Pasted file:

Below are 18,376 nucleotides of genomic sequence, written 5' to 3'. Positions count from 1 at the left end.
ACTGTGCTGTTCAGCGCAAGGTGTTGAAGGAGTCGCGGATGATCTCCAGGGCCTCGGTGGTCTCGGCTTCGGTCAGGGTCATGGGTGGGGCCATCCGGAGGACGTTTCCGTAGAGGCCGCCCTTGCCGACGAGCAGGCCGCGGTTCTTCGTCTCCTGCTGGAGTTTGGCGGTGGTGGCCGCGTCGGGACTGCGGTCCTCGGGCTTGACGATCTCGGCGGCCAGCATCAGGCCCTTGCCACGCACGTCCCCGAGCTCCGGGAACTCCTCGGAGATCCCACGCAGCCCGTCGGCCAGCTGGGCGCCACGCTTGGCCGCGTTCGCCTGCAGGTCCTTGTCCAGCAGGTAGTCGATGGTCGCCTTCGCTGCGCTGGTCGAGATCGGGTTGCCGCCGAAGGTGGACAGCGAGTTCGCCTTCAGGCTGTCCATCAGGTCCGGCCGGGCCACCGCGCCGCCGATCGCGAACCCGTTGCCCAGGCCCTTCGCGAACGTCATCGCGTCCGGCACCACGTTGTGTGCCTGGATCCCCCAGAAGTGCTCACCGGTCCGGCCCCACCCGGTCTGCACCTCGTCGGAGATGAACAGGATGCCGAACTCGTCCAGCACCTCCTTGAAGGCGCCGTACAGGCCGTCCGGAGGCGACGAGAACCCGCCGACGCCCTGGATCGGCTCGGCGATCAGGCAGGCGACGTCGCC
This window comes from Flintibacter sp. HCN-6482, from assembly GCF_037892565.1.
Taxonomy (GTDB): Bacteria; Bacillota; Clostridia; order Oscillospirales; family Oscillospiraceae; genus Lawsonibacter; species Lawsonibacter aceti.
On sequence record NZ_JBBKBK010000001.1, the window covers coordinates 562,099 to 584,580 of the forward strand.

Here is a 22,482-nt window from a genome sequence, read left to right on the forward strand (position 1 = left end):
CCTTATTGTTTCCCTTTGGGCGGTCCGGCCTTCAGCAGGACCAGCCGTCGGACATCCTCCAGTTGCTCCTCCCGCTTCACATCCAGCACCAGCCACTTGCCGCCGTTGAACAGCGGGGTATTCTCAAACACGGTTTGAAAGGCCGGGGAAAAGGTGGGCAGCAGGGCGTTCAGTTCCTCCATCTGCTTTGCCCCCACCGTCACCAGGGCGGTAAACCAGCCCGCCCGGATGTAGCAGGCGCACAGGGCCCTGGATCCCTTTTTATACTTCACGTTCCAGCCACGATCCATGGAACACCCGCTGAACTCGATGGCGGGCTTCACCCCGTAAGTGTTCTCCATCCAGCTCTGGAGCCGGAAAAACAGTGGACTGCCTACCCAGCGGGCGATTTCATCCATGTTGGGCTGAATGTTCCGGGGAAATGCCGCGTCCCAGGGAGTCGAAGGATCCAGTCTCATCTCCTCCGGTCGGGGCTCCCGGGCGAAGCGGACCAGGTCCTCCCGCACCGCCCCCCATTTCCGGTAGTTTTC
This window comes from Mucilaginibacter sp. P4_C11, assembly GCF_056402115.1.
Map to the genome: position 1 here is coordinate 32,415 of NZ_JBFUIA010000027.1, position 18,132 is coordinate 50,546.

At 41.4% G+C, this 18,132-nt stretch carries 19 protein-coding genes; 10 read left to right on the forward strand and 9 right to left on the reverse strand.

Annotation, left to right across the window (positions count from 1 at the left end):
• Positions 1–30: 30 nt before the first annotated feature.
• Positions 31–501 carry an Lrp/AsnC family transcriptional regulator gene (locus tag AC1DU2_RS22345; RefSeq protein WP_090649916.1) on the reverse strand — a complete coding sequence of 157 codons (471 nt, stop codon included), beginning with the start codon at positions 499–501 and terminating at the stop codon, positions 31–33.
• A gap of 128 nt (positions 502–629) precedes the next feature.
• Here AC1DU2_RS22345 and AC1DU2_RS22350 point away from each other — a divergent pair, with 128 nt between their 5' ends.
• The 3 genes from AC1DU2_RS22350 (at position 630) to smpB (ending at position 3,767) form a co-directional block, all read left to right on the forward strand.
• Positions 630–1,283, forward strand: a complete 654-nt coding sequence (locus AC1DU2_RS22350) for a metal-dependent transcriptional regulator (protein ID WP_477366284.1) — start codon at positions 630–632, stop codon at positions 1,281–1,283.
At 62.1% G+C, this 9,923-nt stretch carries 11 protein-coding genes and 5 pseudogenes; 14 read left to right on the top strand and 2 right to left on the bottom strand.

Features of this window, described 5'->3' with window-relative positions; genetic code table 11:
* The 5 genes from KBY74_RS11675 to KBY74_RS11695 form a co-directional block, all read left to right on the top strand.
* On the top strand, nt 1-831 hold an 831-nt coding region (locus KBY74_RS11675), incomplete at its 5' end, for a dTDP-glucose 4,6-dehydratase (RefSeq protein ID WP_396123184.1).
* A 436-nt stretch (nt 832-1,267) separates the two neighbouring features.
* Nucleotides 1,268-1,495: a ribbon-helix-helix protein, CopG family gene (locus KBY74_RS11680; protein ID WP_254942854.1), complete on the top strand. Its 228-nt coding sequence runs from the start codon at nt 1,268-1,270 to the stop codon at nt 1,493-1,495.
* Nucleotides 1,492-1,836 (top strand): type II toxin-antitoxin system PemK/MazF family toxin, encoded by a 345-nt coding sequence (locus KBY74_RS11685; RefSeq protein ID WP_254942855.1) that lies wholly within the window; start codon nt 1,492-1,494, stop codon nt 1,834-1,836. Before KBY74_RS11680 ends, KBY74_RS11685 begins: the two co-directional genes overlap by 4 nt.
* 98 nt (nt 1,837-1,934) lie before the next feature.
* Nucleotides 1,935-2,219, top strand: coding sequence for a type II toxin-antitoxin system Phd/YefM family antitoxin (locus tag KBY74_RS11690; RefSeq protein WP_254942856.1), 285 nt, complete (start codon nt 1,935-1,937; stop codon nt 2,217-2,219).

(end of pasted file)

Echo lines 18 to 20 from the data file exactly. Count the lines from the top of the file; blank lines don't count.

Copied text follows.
At 62.1% G+C, this 9,923-nt stretch carries 11 protein-coding genes and 5 pseudogenes; 14 read left to right on the top strand and 2 right to left on the bottom strand.

Features of this window, described 5'->3' with window-relative positions; genetic code table 11:
* The 5 genes from KBY74_RS11675 to KBY74_RS11695 form a co-directional block, all read left to right on the top strand.